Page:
That is also good news for me.<br />

They see if you can fit in and not only the skills.<br />

Then more poeple might be able to get sponsored jobs that does not have a qualification?<br />

<br />

Good good but surely it has its backlash at some time.<br />

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The problem is that you need to be there for them to be able to see it. I have not come across any IT companies that would judge purely over the phone yet, except where the skills are highly specialised and rare, enough so that personality doesn't matter.

Unfortunately my skills are not that rare. If fact, shake the proverbial average 'IT Bush', and three or four like me tumble out.

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Hi Rover

I know the feeling. I am in the class of IT guys that sit at the foot of the proverbial "IT Bush" and wait to get hit by the falling pro's. It feels like I am always one step behind the masses. It's an expensive hobby keeping one's self updated with all the latest skills in software and hardware. Unfortunately I am the kind of person who adapts and will learn new skills based on the job I am employed for. I have been an AccPac Accounting software support consultant, Visual Basic developer, web designer/developer and currently work as a network administrator. I never studied anything and have no formal qualifications, teaching myself the skills that I have needed. Fortunately we are going to Australia based on my wife's qualifications, I will have to start searching once I get there.

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Hi there,

In my experience they do off course check whether you have the minimum skills to do the job as well. When I read the original news article I dissagreed with the reporter's views in some ways because it seems as though they are suggesting that employers will sacrifice quality purely to get in somebody that fits in. From what I've seen I wouldn't completely buy that. It's more a case of if it came down to hiring somebody who is exceptionally well qualified but won't fit into the culture of the business versus hiring somebody who only just has the required experience/skills but really fits the culture well; the latter person will get the job most of the time. Skills you can teach to someone with the right aptitude and attitude, but no matter how qualified someone is if they don't fit the culture of the business chances are you'll never change that.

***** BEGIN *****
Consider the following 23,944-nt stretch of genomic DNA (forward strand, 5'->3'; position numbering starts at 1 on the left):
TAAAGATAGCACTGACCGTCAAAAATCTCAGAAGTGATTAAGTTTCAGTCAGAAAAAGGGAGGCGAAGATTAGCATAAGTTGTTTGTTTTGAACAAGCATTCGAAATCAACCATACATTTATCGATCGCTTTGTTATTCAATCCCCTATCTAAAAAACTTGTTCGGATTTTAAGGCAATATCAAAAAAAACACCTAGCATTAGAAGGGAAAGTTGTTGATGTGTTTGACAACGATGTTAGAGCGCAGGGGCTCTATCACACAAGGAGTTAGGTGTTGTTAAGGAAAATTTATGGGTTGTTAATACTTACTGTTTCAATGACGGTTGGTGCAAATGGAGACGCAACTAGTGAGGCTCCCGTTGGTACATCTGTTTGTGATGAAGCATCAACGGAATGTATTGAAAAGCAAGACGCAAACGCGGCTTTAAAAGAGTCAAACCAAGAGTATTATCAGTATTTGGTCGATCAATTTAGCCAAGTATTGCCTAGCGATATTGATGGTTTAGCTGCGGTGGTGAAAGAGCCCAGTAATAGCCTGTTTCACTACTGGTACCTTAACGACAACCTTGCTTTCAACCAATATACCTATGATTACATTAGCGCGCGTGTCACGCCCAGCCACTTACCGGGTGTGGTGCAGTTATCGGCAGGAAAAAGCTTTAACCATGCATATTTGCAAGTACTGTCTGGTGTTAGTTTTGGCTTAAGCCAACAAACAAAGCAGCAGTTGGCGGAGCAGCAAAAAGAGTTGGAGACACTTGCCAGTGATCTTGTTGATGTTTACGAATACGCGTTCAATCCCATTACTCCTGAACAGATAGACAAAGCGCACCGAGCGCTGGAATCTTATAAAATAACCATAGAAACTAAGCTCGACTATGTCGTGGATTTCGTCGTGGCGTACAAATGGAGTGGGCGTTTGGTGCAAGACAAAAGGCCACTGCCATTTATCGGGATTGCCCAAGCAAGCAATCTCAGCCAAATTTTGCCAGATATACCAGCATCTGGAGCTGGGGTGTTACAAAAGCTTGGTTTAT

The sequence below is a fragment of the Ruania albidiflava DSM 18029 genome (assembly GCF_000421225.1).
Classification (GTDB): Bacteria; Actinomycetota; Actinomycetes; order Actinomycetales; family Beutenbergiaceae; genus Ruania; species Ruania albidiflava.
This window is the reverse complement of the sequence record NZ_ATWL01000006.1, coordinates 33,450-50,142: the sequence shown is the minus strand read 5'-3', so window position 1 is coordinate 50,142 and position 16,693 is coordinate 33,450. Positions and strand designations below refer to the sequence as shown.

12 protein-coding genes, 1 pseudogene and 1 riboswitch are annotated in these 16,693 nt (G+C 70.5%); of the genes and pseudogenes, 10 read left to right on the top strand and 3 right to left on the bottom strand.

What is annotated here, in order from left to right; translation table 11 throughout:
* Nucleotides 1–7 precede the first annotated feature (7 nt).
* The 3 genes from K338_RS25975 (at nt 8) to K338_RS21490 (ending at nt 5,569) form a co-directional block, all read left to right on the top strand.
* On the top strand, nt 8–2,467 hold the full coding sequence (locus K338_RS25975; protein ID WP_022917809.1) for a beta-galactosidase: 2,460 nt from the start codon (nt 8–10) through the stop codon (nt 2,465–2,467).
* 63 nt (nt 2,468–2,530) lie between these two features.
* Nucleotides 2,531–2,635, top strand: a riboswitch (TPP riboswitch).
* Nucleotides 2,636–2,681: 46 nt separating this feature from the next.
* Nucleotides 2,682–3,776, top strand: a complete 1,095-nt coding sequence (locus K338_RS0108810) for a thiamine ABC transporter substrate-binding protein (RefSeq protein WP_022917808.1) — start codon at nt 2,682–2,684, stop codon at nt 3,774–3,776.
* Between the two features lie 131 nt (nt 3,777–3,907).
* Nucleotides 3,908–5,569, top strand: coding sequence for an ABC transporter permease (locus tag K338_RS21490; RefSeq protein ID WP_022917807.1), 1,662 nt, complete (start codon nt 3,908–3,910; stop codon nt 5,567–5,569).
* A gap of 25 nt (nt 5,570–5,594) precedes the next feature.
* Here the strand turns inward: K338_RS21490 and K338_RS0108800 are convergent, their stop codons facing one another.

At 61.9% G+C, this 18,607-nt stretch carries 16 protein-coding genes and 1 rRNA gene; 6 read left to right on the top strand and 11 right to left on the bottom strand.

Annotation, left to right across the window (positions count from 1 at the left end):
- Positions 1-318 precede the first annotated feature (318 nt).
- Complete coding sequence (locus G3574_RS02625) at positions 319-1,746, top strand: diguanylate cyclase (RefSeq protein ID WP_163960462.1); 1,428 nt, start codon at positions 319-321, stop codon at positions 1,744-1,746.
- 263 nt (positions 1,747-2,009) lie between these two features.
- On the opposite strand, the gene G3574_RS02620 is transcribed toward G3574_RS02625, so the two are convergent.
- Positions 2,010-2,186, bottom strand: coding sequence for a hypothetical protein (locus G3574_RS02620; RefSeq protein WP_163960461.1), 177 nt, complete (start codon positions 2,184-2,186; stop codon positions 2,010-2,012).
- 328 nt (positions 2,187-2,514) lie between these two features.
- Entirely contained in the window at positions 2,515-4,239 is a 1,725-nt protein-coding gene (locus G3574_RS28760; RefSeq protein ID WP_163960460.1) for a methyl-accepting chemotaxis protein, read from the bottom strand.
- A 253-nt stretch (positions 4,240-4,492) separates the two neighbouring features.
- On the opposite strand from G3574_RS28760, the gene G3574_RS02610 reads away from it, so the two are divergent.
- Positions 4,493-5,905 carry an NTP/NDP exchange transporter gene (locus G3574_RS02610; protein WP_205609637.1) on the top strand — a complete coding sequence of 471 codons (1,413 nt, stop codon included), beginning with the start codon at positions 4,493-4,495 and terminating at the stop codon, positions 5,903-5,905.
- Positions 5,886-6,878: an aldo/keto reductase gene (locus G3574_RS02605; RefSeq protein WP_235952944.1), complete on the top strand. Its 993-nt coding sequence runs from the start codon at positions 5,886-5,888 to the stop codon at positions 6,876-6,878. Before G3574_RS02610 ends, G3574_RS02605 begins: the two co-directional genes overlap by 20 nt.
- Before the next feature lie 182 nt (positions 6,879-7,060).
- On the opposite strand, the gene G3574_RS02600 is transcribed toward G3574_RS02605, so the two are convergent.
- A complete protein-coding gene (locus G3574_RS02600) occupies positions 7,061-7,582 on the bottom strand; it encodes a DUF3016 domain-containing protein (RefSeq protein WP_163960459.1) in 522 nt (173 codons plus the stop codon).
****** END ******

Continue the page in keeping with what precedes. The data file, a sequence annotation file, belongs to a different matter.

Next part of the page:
There is a strong 'soft element' to the interview process in Aus. Informal chats about the candidate during the actual interview or over a subsequent coffee is not unusual; and if you're in the running for a job it is important to ensure that you let an interviewer see how well you will fit in just as much as you would sell your technical skills during the interview - which for me was the key point the guy from Hays Recruitment was trying to make. Sure, this is one of those reasons why it is hard to find a job if you're not in Aus yet - fact is many employers don't just hire based on what is on paper even during time of accute skills shortages. I recon that's understandable too, the risk and cost of potentially getting it wrong and having to go through the whole process again 6 months later because the person that didn't fit in resigned and left is just not always worth the punt.

Off course you can't generalise completely though, it will probably be different from industry to industry depending on the nature of the job.

z

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I have to agree,

My wife was a teacher in SA (9 yrs Exp), who has never held an admin job, through my company we found a admin job where they want someone for part time data capture with scope to grow into a bigger requirement

We went to meet them for coffee (I was invited to come along as well) and in the meeting they let her know that she has the job as a trial run,